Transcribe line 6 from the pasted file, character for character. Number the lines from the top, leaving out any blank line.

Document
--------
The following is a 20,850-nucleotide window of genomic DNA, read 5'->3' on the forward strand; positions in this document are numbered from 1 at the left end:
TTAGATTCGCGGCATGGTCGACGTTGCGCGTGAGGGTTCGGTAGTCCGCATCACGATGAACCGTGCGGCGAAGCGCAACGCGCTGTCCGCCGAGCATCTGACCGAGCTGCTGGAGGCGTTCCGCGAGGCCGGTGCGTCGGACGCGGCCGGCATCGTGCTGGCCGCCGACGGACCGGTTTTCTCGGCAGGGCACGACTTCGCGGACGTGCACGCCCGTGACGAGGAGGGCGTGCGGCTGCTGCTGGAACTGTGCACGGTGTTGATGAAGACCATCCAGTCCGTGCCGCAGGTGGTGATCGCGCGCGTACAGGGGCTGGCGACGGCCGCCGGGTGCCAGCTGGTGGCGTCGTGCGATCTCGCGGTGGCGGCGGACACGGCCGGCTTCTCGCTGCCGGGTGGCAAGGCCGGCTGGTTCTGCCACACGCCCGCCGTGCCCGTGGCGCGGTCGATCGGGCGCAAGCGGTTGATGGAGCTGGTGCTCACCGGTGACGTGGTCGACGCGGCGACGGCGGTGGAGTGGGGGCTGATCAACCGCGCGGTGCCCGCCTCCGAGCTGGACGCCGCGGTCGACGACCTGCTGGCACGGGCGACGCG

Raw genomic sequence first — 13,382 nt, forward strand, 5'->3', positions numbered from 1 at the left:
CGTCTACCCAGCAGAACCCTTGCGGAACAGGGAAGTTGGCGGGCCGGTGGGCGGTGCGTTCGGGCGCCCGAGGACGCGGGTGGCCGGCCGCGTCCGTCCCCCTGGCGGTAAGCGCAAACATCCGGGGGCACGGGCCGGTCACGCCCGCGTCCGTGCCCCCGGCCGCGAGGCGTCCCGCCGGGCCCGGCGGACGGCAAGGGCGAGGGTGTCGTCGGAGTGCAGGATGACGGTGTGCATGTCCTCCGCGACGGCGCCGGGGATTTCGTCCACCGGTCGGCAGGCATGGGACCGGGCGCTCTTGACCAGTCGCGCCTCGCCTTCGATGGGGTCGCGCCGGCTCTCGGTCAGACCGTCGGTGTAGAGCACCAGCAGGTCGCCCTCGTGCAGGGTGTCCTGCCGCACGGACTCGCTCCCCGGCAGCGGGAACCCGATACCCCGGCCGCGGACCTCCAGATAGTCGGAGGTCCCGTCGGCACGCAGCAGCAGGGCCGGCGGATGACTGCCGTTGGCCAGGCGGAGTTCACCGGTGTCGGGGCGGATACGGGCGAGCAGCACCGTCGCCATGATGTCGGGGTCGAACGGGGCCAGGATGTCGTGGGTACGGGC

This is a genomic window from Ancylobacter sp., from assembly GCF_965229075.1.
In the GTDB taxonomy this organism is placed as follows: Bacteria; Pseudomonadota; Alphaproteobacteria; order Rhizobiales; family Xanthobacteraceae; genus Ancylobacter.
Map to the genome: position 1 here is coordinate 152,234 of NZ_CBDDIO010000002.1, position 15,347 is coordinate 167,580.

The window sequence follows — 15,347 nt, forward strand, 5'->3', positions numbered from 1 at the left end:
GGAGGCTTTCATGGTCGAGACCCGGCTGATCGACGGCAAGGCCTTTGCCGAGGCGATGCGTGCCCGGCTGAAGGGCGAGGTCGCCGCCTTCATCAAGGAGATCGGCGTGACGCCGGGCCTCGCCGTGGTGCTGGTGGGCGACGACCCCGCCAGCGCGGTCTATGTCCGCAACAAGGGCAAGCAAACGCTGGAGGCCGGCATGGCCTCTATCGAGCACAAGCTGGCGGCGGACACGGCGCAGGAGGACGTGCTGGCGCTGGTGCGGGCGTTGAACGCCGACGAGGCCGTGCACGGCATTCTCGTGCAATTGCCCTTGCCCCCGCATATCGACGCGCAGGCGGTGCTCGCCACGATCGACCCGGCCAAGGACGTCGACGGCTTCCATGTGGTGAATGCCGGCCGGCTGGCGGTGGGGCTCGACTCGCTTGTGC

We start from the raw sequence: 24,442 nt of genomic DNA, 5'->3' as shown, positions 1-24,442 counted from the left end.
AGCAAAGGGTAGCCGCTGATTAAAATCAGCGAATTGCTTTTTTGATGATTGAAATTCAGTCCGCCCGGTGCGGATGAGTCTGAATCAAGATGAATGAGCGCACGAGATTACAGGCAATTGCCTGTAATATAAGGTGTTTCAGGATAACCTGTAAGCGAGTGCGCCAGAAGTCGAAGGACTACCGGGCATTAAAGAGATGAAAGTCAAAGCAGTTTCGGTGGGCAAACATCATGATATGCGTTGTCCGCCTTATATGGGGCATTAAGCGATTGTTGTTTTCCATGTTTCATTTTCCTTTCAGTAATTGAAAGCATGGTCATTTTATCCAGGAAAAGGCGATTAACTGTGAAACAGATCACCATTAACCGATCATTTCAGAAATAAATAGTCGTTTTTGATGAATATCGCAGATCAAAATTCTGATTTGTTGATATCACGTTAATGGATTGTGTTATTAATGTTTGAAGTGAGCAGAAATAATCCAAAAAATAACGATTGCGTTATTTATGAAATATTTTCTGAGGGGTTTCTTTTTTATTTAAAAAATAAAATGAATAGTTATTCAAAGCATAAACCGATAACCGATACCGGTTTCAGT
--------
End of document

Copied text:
In the GTDB taxonomy this organism is placed as follows: Bacteria; Pseudomonadota; Alphaproteobacteria; order Rhizobiales; family Xanthobacteraceae; genus Ancylobacter.